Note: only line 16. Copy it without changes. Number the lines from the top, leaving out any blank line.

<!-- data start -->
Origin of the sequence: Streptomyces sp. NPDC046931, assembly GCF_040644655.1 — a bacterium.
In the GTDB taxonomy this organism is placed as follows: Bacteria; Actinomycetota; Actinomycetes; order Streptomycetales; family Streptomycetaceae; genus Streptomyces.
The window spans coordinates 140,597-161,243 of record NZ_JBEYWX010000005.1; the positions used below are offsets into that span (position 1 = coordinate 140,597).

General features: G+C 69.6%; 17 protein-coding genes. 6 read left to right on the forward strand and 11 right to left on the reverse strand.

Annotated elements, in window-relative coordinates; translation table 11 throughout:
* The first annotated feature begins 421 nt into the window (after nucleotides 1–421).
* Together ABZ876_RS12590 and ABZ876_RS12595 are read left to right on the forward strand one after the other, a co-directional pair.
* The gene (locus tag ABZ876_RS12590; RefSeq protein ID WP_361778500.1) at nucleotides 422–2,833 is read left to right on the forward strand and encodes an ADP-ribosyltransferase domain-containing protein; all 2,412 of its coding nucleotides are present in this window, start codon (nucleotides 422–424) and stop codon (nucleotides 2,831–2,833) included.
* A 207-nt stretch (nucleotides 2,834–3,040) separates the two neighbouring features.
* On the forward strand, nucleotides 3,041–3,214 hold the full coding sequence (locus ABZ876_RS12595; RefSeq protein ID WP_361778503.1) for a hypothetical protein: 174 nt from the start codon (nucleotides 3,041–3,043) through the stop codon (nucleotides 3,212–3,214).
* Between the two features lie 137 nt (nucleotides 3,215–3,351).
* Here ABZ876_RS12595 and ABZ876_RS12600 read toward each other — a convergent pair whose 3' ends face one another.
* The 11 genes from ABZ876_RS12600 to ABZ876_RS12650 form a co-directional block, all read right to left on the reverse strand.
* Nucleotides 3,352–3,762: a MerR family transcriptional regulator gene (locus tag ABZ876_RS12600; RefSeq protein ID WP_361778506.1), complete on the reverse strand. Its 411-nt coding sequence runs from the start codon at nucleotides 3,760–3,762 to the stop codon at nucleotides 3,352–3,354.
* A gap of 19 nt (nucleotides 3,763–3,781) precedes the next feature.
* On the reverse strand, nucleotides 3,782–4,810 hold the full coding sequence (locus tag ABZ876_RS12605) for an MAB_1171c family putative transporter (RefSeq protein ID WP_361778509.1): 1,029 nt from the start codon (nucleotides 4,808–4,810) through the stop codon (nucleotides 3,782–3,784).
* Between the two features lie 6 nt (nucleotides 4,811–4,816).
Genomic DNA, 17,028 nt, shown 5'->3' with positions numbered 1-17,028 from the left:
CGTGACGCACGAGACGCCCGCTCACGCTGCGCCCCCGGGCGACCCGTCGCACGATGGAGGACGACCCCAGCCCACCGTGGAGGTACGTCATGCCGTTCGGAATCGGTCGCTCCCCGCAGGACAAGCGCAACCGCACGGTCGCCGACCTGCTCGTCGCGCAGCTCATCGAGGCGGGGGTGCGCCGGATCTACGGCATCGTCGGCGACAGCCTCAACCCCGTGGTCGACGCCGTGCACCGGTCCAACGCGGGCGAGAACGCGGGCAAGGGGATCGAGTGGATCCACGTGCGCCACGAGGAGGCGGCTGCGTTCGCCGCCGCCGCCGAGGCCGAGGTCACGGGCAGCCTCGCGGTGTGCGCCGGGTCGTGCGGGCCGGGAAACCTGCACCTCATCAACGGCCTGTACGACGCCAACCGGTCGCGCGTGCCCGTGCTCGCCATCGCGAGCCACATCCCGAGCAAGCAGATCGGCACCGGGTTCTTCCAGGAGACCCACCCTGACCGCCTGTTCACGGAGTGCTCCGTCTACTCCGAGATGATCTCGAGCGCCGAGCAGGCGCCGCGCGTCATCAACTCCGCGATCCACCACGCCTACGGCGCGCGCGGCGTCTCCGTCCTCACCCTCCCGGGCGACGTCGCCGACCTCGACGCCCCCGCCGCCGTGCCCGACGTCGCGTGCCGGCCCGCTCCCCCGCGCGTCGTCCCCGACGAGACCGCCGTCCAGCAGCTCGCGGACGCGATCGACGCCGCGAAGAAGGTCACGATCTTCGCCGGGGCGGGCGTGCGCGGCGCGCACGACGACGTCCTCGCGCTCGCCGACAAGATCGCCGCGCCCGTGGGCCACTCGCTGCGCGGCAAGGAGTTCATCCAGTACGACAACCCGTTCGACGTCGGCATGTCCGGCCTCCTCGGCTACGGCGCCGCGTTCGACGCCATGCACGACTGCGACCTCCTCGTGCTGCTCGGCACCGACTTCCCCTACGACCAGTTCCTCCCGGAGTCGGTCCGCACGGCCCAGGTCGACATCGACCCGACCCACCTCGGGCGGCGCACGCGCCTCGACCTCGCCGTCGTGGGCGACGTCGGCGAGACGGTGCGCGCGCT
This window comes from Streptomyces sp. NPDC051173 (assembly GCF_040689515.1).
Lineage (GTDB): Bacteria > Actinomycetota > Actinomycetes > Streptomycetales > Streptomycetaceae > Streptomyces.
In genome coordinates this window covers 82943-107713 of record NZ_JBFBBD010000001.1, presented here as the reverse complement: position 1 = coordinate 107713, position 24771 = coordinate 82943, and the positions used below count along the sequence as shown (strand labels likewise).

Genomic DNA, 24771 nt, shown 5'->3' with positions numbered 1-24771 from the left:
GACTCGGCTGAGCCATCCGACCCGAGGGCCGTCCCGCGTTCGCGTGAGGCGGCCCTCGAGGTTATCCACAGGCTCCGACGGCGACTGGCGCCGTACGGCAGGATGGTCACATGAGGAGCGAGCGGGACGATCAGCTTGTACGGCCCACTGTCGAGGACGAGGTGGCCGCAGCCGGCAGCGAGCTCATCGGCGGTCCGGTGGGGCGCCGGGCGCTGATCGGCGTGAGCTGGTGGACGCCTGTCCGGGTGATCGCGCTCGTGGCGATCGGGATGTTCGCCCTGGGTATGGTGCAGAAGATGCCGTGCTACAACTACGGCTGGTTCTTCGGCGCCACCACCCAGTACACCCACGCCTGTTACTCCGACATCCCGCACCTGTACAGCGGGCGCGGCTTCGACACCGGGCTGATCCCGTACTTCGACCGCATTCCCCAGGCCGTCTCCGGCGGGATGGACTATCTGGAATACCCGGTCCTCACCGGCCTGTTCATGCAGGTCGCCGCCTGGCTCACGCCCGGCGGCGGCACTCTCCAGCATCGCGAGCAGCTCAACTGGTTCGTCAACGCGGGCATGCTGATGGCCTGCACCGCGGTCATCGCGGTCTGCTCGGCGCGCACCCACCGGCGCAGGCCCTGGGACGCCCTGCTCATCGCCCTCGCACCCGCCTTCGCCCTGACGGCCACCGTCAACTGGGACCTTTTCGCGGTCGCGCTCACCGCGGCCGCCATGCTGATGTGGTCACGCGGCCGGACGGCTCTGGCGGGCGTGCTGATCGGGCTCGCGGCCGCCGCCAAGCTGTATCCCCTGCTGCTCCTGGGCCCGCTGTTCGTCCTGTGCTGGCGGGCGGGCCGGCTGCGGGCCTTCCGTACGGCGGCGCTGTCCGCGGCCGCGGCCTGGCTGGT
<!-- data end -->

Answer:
* On the reverse strand, nucleotides 3,782–4,810 hold the full coding sequence (locus tag ABZ876_RS12605) for an MAB_1171c family putative transporter (RefSeq protein ID WP_361778509.1): 1,029 nt from the start codon (nucleotides 4,808–4,810) through the stop codon (nucleotides 3,782–3,784).